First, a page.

City Paper is not for tourists
D.C.-based photographer StevenMarks has exhibited some of his recent works in three separate exhibitions at the Studio Gallery over the past year and a half. Most of the images from Marks’ recent “Shadows and Acts” series feature anonymous figures standing within lush but disorienting geometrical spaces. Marks’ aesthetic is more than just an artistic choice—it’s an approach shaped by years of worsening vision loss.
In addition to his photographic work, Marks is a medical science writer and communications consultant, a career he pursued due to his early eyesight troubles, which derailed his initial interest in photography. Marks also serves as resident artist at Lyric at Liz, a new, short-term rental property for business travelers located in what used to be the Elizabeth Taylor Medical Center on 14th Street NW. Marks spoke to City Paper via email about how he got into photography, how he produces his work, and the state of his sight.
This interview has been condensed and edited for clarity.
WCP: Where did you grow up and how did you get into photography?
Steven Marks: I spent my childhood in Plainview, New York, a quintessential suburban town on Long Island. It was safe, unprepossessing, and very dull. I couldn’t wait to leave. I didn’t know a lens from a shutter until I graduated from college and landed my first job as a record industry journalist and jazz critic. Working closely with the music photographers piqued my interest in the medium, and after I moved to Chicago when I was 23, I decided to pursue it seriously.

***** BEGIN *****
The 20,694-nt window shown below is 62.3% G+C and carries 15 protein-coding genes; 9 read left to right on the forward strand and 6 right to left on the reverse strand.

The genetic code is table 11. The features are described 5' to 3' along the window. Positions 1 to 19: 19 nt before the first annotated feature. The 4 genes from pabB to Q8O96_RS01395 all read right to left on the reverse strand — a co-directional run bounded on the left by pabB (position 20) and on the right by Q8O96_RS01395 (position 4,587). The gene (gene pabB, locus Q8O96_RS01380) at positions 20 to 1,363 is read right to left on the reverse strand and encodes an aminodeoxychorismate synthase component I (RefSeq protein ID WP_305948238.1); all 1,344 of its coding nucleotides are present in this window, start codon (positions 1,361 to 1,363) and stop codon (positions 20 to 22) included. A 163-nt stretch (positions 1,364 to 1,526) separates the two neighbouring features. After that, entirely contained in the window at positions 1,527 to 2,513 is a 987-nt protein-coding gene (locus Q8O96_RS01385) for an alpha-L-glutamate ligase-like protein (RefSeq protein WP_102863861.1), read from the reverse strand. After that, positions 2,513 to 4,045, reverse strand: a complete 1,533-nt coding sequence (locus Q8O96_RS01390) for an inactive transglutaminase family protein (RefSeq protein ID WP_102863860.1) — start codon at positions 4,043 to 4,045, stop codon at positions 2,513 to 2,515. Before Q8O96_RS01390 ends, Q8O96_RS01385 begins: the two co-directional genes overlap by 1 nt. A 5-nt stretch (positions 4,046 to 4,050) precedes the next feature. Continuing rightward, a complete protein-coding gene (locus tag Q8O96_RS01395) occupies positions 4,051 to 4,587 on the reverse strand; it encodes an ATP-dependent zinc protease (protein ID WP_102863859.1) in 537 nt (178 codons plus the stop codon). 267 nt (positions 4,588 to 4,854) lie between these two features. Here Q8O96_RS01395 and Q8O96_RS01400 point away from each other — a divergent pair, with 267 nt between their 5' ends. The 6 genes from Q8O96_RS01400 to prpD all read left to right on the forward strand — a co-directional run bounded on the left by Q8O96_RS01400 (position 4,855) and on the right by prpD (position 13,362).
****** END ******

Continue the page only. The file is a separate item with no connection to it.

I hired a private instructor who worked out of a space called The Darkroom, which offered exactly what the name promised: a large and fully functional black-and-white darkroom, along with a studio and all the requisite lighting and backdrops anyone could need. One could purchase a monthly membership, allowing unlimited access.
Although I didn’t know it at the time, most of the city’s top commercial photographers used the space, as did a number of important artists. I learned a ton just hanging around and listening to the discussions, looking at the many art photography books and catalogs in the library, and asking questions. Paying attention, in other words.